U.S. Department of Agriculture (USDA) Agriculture Research Service (ARS) graduate student Jacquelyn Escarcha inserts samples developed from cattle fecal waste into a solution that detects Salmonella on Dec. 6, 2002. USDA photo by Peggy Greb.
At USDA, we use a One Health approach that embraces the idea that problems arising at the intersection of the health of humans, animals, and the environment can be solved only through a coordinated multidisciplinary approach. This approach embraces the idea that a disease problem impacting the health of humans, animals, and the environment only can be solved through improved communication, cooperation, and collaboration across disciplines and institutions.
Because the One Health work that we do spans across many USDA agencies, we are launching a centralized web portal page to better help our stakeholders and the public better access our information. This page features USDA’s collective body of work on antimicrobial resistance (AMR), avian influenza and swine influenza as well as other One Health resources. Read more »
About 44 percent of managed honey bee colonies have been lost over the past year. (iStock image)
Without pollinators, we don’t eat—it’s simple as that—and, at the moment, large numbers of pollinators are dying. With the world’s population projected to exceed 9 billion in just the next 30 years or so, that is not a good position for us to be in.
More than 90 species of U.S. specialty crops require pollination, and various animals, including bees, butterflies, moths, bats, and birds are a critical part of the pollinator-plant ecosystem. Despite the myriad species of pollinators available, American farmers rely on one species of honey bee, Apis mellifera, for most of the pollinator services to pollinate their crops. Wild and managed bees together add $15 billion in crop value each year. Read more »
Soils protected from the impact of intense rainstorms by a layer of mulch between rows of lettuce growing at Harvest Valley Farm in Valencia, PA. Photo credit: Franklin Egan, Pennsylvania Association of Sustainable Agriculture (PASA) Director of Educational Programs, a USDA partner
The Pennsylvania Association of Sustainable Agriculture (PASA) sponsored a field day on June 2 to talk about growing vegetables in a changing climate. The discussion focused on climate change, its impacts on the farming system, and strategies to effectively adapt through increasing biodiversity on the farm.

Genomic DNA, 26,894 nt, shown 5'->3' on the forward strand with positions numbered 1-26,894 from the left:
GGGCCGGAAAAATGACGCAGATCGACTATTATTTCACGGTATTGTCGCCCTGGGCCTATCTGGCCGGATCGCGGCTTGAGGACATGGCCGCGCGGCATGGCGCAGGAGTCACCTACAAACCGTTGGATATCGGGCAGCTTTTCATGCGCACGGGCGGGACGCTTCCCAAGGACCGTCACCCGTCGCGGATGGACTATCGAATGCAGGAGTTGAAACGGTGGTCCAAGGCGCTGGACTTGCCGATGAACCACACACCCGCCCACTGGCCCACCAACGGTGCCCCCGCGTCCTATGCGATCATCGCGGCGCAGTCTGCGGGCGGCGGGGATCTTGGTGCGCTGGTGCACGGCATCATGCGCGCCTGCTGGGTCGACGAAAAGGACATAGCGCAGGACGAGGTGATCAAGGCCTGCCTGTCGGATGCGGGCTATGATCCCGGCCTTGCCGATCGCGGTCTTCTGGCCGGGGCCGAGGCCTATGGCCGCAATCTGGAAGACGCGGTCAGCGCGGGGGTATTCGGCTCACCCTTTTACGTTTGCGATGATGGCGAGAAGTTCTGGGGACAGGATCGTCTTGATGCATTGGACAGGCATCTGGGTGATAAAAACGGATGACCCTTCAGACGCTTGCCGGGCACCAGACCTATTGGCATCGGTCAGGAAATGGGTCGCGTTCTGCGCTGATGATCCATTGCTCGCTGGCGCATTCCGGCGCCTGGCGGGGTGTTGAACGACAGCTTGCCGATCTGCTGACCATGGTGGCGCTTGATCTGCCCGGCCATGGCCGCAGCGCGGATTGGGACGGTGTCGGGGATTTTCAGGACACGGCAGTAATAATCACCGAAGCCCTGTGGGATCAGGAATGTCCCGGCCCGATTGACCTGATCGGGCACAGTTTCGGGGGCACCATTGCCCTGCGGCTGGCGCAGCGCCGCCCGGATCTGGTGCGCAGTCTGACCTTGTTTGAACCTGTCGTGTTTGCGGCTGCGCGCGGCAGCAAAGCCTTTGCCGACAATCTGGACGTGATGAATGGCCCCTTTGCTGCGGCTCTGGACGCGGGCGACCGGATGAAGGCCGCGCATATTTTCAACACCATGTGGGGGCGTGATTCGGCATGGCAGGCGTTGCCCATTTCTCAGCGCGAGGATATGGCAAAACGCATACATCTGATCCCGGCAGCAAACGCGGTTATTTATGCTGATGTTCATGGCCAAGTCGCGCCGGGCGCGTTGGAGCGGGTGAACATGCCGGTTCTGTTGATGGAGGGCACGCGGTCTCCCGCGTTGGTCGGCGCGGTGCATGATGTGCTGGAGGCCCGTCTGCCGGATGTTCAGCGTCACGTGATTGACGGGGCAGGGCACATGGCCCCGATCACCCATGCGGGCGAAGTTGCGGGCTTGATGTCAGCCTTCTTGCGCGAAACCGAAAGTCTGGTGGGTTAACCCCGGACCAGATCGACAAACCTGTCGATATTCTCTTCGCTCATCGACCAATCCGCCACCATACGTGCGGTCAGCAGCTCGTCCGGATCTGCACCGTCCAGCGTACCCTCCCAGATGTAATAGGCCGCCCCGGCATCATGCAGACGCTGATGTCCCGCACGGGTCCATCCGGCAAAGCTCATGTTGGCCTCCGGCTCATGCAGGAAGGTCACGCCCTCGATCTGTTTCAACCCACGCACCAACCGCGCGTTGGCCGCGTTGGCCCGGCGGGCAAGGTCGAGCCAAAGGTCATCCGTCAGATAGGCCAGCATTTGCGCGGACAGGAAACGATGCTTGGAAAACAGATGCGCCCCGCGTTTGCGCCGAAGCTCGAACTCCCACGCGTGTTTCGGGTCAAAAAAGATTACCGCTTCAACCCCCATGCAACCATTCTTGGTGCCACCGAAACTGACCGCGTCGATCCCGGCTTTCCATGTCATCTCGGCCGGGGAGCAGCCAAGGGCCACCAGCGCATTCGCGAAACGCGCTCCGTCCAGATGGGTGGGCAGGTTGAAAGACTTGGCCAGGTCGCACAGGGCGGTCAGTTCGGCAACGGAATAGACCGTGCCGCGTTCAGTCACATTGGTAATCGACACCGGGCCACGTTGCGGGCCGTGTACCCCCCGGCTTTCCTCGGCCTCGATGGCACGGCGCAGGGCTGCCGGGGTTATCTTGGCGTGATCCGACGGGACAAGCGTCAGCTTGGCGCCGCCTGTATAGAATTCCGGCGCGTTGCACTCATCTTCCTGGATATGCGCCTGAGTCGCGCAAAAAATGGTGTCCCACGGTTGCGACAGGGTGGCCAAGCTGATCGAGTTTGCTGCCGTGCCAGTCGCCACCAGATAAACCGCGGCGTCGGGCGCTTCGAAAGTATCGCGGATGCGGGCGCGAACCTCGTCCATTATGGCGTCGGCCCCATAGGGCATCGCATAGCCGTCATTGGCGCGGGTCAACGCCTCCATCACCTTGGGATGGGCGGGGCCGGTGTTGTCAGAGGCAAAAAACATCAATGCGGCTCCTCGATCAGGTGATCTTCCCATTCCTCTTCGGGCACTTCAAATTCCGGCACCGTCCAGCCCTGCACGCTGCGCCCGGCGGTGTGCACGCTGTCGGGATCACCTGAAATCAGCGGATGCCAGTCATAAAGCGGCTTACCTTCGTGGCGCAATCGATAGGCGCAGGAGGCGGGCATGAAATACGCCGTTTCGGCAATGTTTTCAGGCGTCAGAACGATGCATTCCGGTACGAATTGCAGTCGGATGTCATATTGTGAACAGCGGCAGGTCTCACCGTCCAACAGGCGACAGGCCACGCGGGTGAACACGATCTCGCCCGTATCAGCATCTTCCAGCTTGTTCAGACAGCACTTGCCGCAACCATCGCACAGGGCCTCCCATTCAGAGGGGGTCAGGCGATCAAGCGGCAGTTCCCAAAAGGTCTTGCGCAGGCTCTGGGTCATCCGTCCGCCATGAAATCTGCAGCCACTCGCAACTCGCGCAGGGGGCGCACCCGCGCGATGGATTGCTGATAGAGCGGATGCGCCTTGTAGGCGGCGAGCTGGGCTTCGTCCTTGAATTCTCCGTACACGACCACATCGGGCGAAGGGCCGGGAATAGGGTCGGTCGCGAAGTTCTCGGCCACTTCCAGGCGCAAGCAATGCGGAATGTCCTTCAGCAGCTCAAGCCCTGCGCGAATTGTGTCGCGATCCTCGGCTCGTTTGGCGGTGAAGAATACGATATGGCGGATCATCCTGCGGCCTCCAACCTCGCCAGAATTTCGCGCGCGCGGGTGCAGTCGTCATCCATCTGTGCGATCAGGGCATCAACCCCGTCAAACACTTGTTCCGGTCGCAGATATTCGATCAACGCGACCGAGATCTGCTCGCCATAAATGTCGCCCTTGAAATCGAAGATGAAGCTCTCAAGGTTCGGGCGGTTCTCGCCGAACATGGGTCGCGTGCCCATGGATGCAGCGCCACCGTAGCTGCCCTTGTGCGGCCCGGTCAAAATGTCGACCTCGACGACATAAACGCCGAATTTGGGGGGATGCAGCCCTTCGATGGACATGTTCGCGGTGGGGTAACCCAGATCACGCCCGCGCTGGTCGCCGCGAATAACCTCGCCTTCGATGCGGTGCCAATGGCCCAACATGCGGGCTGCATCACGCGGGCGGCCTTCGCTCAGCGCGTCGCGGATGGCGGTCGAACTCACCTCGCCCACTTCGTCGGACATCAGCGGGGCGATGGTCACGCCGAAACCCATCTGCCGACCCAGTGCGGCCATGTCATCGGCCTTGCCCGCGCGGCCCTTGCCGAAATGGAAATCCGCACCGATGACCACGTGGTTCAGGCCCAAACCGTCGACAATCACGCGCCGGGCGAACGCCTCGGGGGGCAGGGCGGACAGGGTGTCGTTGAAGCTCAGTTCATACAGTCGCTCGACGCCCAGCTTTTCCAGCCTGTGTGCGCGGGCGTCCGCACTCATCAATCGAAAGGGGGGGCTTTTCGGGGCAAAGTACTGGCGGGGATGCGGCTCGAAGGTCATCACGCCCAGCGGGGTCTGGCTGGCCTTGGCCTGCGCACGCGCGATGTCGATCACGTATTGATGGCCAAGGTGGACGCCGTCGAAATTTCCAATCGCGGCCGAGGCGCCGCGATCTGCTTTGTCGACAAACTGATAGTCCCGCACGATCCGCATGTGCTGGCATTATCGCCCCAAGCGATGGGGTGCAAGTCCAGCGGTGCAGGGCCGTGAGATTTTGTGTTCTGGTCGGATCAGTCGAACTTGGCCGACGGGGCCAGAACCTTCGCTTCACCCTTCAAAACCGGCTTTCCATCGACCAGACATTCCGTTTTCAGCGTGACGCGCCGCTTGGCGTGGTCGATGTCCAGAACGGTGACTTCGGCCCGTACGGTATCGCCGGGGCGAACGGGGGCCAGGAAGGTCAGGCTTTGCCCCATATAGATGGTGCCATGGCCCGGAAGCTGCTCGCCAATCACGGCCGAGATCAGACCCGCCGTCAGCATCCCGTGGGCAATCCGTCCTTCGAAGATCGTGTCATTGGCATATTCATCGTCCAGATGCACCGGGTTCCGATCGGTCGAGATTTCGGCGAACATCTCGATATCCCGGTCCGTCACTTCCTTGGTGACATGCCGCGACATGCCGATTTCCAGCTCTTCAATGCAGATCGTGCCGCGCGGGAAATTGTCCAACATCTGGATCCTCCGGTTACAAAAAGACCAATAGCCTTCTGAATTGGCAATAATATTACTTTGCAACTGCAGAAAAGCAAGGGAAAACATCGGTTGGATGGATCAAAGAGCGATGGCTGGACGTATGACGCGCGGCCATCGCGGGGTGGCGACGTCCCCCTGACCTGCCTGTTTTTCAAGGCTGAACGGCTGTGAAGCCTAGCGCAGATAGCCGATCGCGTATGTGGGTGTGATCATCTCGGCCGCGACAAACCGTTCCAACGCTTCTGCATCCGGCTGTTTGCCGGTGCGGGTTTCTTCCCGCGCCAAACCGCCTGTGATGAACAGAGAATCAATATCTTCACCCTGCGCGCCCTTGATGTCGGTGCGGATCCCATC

PASA’s Director of Educational Programs, Franklin Egan, provided an overview of climate change trends and projections. Dave King and others who farm 160 acres of vegetables and small fruit all sold within 25 miles of the farm, talked about their challenges and sustainable farming practices. Among them, high tunnel beds have more aphids and pill bugs in the winter, downy mildew appears earlier in the summer, weeds are not any easier to manage especially without degrading soil health, irrigation costs are rising, and deer pressure rises during droughts. Practices being continuously adapted to respond to changing conditions include a highly diversified crop production system, use of beneficial insects, crop rotations, cover cropping, and rye straw mulch. Read more »
USDA will be celebrating National Pollinator Week on Friday, June 24, from 10 a.m. to 2 p.m. outside USDA Headquarters along 12th St., Washington, D.C.
The best time to bee a friend to pollinators is now! Today is the first day of summer and the launch of National Pollinator Week, June 20-26. Around the globe, people are celebrating with events that emphasize the importance of pollinators and teach ways to save them. Here at USDA, we’ve issued the National Pollinator Week Proclamation and are hosting our seventh annual Pollinator Week Festival this Friday, June 24 from 10 a.m. to 2 p.m. outside USDA Headquarters in Washington, DC.
The festival highlights the work of USDA agencies, other federal departments and institutions such as the United States Environmental Protection Agency, U.S. Fish and Wildlife Service, Smithsonian Gardens, and the U.S. Botanic Garden, who along with partners like the National Honey Board, Pollinator Partnership and University of Maryland Extension are working to address pollinator decline. Read more »
Healthy soil. USDA-ARS photo by Peggy Greb
You probably know that climate change affects how we grow food, but you might not know that how food is grown also affects our climate. This interplay is at the heart of an Agricultural Research Service (ARS) project called “Soil and Air,” a concerted effort to feed the Earth’s 7.5 billion people while protecting the planet.
Farmers and ranchers produce food at the intersection of soil and air, which in turn impacts soil and air quality. For instance, warmer air creates warmer soil, leading to different compositions of bacteria and other microbes in the ecosystem and to increased moisture loss through evaporation. Read more »
The air is clean above and the water is clear below in the Allegheny National Forest’s Allegheny Reservoir in Pennsylvania. Photo credit: U.S. Forest Service
Something we do every day for survival is something we often take for granted – breathing. And a very important component of breathing is clean air. Air quality has a direct effect not only on the health of people, but also ecosystems.
The Air Program in the Eastern and Southern regions of the U.S. Forest Service oversees a resource that affects and integrates with other resources, from smoke management to watersheds and wilderness to recreation and vegetation. Read more »